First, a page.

There is a particular energy that builds around the gym every four months. Students attend
back-to-back classes more frequently, cardio bag attendance shoots up, and more questions are asked during classes about specific techniques. People will stand in the hallway outside the backroom scanning the list of yellow belt techniques to see if there are any skills that need to be brushed up on at the last minute. It turns out that test taking at the gym is quite like test taking at school: a lot of prep, a lot of questions, and a lot of second guessing.
We’re approaching one of those test periods now. The next level one test is June 16th, and students are beginning to ask the usual round of questioning. What is the test like? Am I ready for it? How hard is it? For those of us who have been around for awhile, we tell future test takers the same things we were told: prepare for three (or more) hours of physical hell.
I shrugged this off a little when I first heard this advice. I was in decent shape at that point. I knew the techniques. I waited until the test period after when I wanted to test. This couldn’t be as bad as people told me it would be, right? Well, it was. It was brutal in every sense of the word. My test in particular was three hours. There were four of us. Other tests with more people tend to take a little longer than three hours. There are four sections divided into chunks of about forty-five minutes (or longer depending on how many people are taking it), which a small break (and I mean small. Ours was about two to three minutes) in between sections. How you are tested on skills depends on the instructor running it. George usually tells students they will have a minute and a half to prove they can do the skill. So that’s about three minutes per skill per pair. If the group passes that skill quickly, the test continues. If a skill is taking a while to get through, it usually means one or more students are having trouble with the skill. This continues throughout the course of those three hours. The instructors will throw in exhaustion drills throughout to make sure you are well past the point of dead-on-your-feet.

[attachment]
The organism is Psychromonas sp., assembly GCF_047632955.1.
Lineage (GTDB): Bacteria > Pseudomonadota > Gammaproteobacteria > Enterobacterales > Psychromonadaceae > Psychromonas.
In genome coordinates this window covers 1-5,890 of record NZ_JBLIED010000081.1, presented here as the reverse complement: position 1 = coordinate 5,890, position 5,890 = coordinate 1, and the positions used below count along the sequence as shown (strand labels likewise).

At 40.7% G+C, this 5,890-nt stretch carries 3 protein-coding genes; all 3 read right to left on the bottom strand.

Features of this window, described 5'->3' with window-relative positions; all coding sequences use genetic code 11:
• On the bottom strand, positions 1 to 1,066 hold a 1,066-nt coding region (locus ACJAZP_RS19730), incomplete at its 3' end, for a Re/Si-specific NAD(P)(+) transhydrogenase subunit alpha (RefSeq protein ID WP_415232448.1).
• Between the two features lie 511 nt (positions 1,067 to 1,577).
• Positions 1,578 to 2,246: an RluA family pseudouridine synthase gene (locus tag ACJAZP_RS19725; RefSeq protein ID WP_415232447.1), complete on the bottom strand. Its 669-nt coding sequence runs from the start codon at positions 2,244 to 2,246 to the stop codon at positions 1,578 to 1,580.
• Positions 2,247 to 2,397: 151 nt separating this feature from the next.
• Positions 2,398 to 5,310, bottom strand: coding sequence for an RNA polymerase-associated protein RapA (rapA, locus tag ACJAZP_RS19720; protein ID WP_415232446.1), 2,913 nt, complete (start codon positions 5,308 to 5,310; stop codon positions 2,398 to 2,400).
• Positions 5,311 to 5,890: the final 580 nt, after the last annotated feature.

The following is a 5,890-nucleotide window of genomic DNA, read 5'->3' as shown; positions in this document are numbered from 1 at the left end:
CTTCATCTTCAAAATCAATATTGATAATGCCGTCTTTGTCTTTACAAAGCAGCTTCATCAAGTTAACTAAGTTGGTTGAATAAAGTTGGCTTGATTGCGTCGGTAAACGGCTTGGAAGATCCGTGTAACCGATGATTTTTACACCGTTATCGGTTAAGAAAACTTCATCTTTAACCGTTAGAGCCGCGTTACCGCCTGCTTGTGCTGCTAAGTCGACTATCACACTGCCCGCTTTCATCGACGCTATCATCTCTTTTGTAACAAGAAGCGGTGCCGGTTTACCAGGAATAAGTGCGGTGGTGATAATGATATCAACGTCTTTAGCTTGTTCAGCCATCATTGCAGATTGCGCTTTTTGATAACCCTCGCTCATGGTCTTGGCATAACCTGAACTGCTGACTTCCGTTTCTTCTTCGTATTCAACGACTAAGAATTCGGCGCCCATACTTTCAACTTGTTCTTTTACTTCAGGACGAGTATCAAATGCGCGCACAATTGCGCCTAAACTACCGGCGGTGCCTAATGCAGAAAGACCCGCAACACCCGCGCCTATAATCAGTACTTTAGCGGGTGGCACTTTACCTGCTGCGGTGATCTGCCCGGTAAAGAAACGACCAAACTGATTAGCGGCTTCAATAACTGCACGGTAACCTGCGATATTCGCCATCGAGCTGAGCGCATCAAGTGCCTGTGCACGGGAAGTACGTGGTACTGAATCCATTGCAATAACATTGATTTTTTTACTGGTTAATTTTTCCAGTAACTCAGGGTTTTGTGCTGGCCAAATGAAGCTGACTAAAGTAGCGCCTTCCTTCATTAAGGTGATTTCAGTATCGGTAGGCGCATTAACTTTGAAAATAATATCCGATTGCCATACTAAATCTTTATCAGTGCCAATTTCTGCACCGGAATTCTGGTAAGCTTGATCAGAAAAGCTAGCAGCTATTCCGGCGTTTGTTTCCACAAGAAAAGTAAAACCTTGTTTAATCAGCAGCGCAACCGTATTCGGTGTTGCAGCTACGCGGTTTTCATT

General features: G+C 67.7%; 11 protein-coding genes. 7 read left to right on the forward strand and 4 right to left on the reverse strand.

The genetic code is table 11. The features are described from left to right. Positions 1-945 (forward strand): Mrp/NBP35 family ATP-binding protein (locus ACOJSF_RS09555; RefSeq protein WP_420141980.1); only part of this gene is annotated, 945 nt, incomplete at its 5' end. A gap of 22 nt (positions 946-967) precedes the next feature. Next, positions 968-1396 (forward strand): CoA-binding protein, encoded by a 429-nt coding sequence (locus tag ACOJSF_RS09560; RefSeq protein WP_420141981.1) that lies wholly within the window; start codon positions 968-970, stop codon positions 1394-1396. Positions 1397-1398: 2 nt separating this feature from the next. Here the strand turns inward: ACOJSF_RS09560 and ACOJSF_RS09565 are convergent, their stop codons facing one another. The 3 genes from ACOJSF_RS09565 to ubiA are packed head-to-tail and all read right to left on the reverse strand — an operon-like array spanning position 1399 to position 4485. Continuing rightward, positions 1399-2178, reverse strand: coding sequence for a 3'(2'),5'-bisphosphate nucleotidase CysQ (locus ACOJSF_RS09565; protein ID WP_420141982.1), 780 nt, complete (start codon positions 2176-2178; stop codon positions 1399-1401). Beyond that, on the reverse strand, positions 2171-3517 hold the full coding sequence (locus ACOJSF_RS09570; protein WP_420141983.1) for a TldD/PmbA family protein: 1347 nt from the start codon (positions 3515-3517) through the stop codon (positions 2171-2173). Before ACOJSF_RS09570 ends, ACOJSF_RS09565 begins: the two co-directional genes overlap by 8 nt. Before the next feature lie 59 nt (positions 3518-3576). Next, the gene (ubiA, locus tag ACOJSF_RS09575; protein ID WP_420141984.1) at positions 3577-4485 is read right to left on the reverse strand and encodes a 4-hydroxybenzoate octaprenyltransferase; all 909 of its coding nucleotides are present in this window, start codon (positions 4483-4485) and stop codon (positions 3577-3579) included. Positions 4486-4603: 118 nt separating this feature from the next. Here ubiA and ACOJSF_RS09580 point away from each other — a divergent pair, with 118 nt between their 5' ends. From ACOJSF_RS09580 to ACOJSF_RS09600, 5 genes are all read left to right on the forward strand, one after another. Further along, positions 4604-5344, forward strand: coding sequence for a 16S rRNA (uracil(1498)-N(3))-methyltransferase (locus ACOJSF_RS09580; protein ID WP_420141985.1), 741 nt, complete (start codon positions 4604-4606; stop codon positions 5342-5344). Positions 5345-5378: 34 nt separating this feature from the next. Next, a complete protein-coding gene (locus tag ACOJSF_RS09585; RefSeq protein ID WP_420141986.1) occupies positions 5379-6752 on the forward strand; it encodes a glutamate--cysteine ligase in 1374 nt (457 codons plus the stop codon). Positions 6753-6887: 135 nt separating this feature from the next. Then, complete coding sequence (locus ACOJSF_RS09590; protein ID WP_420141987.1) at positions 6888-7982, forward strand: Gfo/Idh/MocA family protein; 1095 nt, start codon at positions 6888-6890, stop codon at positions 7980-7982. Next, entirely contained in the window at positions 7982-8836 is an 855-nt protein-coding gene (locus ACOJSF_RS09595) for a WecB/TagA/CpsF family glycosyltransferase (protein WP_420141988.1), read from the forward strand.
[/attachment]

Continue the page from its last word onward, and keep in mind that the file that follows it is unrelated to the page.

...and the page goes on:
This test sucks for everyone. Everyone I have talked to about their yellow belt test experience has agreed that it was one of the hardest physical experiences they have ever had. That range is across the board, including people who considered themselves in excellent shape before they started. We get what we put into this; the test is difficult on its own, but the testing instructors expect to see aggression and intensity throughout the test. Remember, we’re training to survive. Yes, you get that certificate afterwards but you have to show you have taken some of these lessons to heart outside of the technical material.
Once students pass their yellow belt test, the real difficulty begins. The yellow belt test is a horrendous challenge, but once a student has passed, it’s over. No one has to retake that test once they have passed. Intermediate classes are another obstacle. That’s not to say those classes are not fantastic learning experiences. There is so much to learn, and some much to improve on. However, that is also what makes transitioning to intermediate classes difficult. There is so much to learn. Taking intermediate classes for the first time is a humbling experience for everyone, despite what level of confidence they may go into their first week with. It’s like starting Krav Maga classes all over again as a newbie; think of it like the transition from high school to college. Instructors will critique your yellow belt techniques, and throw techniques at you that will seem foreign and complex. It will be frustrating, especially pairing with intermediate students who have been in intermediate for a while.